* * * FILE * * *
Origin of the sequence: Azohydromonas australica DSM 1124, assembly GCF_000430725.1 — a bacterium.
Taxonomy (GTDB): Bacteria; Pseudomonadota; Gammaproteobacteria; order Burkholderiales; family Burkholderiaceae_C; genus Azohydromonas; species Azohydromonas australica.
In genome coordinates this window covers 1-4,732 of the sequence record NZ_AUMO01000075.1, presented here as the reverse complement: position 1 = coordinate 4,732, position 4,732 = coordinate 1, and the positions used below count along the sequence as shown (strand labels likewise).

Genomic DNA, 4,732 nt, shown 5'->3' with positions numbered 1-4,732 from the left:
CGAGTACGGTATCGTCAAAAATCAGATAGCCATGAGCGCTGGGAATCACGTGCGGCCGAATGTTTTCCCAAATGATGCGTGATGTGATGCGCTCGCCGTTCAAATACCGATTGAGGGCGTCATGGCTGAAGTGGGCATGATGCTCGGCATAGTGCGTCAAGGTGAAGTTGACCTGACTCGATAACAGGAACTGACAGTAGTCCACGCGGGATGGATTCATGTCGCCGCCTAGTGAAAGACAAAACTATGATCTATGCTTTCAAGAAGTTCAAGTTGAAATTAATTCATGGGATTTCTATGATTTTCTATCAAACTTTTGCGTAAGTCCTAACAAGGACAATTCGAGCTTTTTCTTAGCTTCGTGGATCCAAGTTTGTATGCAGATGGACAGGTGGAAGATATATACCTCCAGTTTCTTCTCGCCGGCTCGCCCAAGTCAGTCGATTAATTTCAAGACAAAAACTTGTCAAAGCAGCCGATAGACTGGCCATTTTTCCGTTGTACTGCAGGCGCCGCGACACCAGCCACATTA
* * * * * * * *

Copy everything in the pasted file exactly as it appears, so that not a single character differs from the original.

Origin of the sequence: Azohydromonas australica DSM 1124, assembly GCF_000430725.1 — a bacterium.
Taxonomy (GTDB): Bacteria; Pseudomonadota; Gammaproteobacteria; order Burkholderiales; family Burkholderiaceae_C; genus Azohydromonas; species Azohydromonas australica.
In genome coordinates this window covers 1-4,732 of the sequence record NZ_AUMO01000075.1, presented here as the reverse complement: position 1 = coordinate 4,732, position 4,732 = coordinate 1, and the positions used below count along the sequence as shown (strand labels likewise).

Genomic DNA, 4,732 nt, shown 5'->3' with positions numbered 1-4,732 from the left:
CGAGTACGGTATCGTCAAAAATCAGATAGCCATGAGCGCTGGGAATCACGTGCGGCCGAATGTTTTCCCAAATGATGCGTGATGTGATGCGCTCGCCGTTCAAATACCGATTGAGGGCGTCATGGCTGAAGTGGGCATGATGCTCGGCATAGTGCGTCAAGGTGAAGTTGACCTGACTCGATAACAGGAACTGACAGTAGTCCACGCGGGATGGATTCATGTCGCCGCCTAGTGAAAGACAAAACTATGATCTATGCTTTCAAGAAGTTCAAGTTGAAATTAATTCATGGGATTTCTATGATTTTCTATCAAACTTTTGCGTAAGTCCTAACAAGGACAATTCGAGCTTTTTCTTAGCTTCGTGGATCCAAGTTTGTATGCAGATGGACAGGTGGAAGATATATACCTCCAGTTTCTTCTCGCCGGCTCGCCCAAGTCAGTCGATTAATTTCAAGACAAAAACTTGTCAAAGCAGCCGATAGACTGGCCATTTTTCCGTTGTACTGCAGGCGCCGCGACACCAGCCACATTA